Wednesday, May 22, 2024

South Korea Professor Develops a Toilet that Turns Human Waste into Energy and Digital Currency

At one university in South Korea, where human waste is being used to help power a building, using the lavatory can earn you bananas or coffee.Professor of urban and environmental engineering at Ulsan National Institute of Science and Technology (UNIST), Cho Jae-weon, has created an environmentally friendly lavatory that is linked to a lab that generates manure and biogas from human waste.

The BeeVi toilet, which is a combination of the words “bee” and “vision,” uses less water by forcing waste into an underground tank via a vacuum pump. There, waste is broken down by microorganisms into methane, which is used as the building’s energy source to run a solid oxide fuel cell, gas cooker and hot water boiler.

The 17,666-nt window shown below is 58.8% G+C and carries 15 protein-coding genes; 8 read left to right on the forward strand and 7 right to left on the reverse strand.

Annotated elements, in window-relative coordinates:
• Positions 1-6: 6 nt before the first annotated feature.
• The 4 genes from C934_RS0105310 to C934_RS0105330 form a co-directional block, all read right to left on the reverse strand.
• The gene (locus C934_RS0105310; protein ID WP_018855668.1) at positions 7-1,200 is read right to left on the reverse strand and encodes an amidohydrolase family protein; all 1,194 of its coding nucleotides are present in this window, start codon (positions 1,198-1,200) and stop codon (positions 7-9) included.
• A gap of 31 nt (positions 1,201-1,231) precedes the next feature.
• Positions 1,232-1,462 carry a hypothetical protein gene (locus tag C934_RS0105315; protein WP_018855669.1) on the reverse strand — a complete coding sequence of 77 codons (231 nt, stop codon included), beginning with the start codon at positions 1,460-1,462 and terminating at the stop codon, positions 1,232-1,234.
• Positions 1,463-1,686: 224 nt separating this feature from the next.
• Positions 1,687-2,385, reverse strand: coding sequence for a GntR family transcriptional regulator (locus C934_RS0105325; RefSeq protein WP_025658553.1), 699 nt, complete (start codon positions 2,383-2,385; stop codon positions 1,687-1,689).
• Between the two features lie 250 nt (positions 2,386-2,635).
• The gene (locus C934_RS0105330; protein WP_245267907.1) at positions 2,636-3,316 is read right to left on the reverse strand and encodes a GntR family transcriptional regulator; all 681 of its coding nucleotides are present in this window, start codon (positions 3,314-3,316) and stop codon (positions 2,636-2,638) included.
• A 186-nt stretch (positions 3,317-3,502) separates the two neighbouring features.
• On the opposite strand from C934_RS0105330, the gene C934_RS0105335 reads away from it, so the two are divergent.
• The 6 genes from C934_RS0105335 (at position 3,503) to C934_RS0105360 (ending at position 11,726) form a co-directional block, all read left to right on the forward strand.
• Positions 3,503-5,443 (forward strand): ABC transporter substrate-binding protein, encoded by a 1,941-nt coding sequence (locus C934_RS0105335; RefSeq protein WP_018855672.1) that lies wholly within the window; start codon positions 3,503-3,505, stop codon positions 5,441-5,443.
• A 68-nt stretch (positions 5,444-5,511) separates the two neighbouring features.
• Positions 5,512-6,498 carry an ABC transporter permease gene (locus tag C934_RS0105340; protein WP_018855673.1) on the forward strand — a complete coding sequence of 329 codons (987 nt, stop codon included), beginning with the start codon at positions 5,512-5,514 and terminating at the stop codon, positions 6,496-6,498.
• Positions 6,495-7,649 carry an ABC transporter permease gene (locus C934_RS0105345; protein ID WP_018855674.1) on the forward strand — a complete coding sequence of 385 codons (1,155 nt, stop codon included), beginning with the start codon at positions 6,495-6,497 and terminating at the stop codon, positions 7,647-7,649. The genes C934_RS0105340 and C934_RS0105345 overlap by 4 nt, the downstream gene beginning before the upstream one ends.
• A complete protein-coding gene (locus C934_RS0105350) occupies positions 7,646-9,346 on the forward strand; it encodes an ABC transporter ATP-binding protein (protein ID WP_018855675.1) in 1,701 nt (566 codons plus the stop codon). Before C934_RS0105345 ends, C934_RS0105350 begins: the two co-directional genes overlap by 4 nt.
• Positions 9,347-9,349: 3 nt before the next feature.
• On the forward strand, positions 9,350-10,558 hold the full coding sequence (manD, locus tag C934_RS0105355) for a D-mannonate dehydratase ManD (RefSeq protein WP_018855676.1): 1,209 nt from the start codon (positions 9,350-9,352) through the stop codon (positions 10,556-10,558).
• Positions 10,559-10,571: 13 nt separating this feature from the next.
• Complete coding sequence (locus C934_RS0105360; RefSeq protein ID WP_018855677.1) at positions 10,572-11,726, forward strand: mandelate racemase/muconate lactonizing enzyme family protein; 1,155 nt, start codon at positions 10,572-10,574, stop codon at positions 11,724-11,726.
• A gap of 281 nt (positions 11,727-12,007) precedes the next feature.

According to the environmental engineer, an average person excretes 500g of waste per day, which can be transformed into 50 litres of methane gas. This petrol can power a car for roughly 1.2 km (0.75 miles) or produce 0.5kWh of electricity.Cho created the virtual currency known as Ggool, which translates to “honey” in Korean. Every user of the environmentally friendly loo receives 10 Ggool daily.

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